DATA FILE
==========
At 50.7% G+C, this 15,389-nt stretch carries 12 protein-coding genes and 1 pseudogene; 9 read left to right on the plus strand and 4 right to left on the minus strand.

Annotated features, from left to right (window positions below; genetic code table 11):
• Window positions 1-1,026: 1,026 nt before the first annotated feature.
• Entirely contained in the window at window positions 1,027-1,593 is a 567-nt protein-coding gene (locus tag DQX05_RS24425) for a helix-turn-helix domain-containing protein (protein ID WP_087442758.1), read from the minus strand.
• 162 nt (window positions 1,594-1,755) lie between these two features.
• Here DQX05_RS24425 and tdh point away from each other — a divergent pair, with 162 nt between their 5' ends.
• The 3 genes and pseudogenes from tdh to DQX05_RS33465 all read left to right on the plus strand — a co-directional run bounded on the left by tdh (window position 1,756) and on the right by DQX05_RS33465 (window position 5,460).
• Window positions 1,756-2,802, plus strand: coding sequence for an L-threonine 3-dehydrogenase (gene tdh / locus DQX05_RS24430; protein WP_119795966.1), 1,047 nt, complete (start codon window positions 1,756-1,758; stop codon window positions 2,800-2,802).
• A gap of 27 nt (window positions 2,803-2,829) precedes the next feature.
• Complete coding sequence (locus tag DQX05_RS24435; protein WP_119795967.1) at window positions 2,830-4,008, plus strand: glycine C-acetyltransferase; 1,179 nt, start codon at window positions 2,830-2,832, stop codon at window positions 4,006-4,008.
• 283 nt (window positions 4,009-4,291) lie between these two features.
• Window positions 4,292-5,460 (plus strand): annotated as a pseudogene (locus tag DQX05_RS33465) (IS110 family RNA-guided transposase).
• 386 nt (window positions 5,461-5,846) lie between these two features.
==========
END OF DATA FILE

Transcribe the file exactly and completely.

At 50.7% G+C, this 15,389-nt stretch carries 12 protein-coding genes and 1 pseudogene; 9 read left to right on the plus strand and 4 right to left on the minus strand.

Annotated features, from left to right (window positions below; genetic code table 11):
• Window positions 1-1,026: 1,026 nt before the first annotated feature.
• Entirely contained in the window at window positions 1,027-1,593 is a 567-nt protein-coding gene (locus tag DQX05_RS24425) for a helix-turn-helix domain-containing protein (protein ID WP_087442758.1), read from the minus strand.
• 162 nt (window positions 1,594-1,755) lie between these two features.
• Here DQX05_RS24425 and tdh point away from each other — a divergent pair, with 162 nt between their 5' ends.
• The 3 genes and pseudogenes from tdh to DQX05_RS33465 all read left to right on the plus strand — a co-directional run bounded on the left by tdh (window position 1,756) and on the right by DQX05_RS33465 (window position 5,460).
• Window positions 1,756-2,802, plus strand: coding sequence for an L-threonine 3-dehydrogenase (gene tdh / locus DQX05_RS24430; protein WP_119795966.1), 1,047 nt, complete (start codon window positions 1,756-1,758; stop codon window positions 2,800-2,802).
• A gap of 27 nt (window positions 2,803-2,829) precedes the next feature.
• Complete coding sequence (locus tag DQX05_RS24435; protein WP_119795967.1) at window positions 2,830-4,008, plus strand: glycine C-acetyltransferase; 1,179 nt, start codon at window positions 2,830-2,832, stop codon at window positions 4,006-4,008.
• 283 nt (window positions 4,009-4,291) lie between these two features.
• Window positions 4,292-5,460 (plus strand): annotated as a pseudogene (locus tag DQX05_RS33465) (IS110 family RNA-guided transposase).
• 386 nt (window positions 5,461-5,846) lie between these two features.